Jul 1, 1981

Effects of physiologic variations in temperature on the rate of antibiotic-induced bacterial killing

American Journal of Clinical Pathology
P A MackowiakJ P Luby

Abstract

The effects of physiologic temperature variations on antibiotic-induced killing of Escherichia coli, Pseudomonas aeruginosa, Streptococcus faecalis, and Streptococcus pneumoniae were studied. At concentrations less than or equal to four times the minimal bactericidal concentration, the activity of each of the antibiotics (gentamicin sulfate, sodium ampicillin, and chloramphenicol) against the test bacteria was influenced by changes in temperature. Only with S. pneumoniae did such influence appear to result directly from temperature-induced changes in the multiplication rate of the bacteria. Repeated subculturing of bacteria at 41 degrees C to induce temperature adaptation had a variable effect on the rate of bacterial killing by appropriate antibiotics. The magnitude of the effect of temperature on antibiotic-induced rates of bacterial killing varies with the antibiotic class, the species of bacteria, and the temperature to which bacteria have been adapted.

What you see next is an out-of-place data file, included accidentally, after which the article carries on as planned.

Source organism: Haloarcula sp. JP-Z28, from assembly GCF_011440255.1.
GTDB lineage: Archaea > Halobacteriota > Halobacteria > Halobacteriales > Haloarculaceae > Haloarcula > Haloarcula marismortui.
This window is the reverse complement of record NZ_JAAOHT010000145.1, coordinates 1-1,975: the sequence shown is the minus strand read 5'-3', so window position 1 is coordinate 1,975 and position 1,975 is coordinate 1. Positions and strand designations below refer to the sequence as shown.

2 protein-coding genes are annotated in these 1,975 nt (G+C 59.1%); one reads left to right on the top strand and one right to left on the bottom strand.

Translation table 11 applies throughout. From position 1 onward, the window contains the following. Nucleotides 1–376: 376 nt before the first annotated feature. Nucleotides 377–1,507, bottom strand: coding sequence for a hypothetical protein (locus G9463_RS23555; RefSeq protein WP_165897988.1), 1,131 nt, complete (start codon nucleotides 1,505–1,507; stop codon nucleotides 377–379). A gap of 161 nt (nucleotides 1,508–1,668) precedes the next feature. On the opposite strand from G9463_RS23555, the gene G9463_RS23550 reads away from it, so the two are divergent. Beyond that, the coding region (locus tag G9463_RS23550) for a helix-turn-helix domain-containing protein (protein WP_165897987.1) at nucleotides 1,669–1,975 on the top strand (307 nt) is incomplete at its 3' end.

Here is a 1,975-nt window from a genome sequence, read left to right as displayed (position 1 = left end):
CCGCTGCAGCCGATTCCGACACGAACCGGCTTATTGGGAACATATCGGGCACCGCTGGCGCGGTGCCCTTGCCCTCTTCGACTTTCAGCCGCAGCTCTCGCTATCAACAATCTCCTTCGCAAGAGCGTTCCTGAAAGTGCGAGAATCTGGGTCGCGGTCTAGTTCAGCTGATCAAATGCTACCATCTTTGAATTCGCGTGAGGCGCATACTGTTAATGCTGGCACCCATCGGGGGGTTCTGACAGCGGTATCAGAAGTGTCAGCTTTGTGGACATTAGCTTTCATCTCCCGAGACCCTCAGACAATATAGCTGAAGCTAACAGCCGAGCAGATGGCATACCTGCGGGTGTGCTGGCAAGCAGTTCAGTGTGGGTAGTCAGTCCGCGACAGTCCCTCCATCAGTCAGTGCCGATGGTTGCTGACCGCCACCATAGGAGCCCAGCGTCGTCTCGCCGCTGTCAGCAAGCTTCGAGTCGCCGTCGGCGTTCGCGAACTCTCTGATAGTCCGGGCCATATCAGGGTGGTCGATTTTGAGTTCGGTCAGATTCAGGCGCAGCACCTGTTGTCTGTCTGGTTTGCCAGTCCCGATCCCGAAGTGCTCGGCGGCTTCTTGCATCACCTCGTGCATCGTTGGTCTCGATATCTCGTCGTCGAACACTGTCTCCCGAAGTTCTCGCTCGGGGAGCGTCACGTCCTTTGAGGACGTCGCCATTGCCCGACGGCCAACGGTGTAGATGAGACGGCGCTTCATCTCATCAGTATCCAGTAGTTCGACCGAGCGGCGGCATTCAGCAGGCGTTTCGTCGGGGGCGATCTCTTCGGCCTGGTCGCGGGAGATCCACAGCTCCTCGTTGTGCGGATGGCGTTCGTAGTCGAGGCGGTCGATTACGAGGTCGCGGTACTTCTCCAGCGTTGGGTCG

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Mentioned in this Paper

Ampicillin Sodium
Mycoplasma pneumoniae
Pseudomonas aeruginosa (antigen)
Alkalescens-Dispar Group
Gentavet
Bacteriocidal Agents
Antibiotic throat preparations
Gentacycol
Antifungal Antibiotics, Topical
Klebsiella pneumoniae

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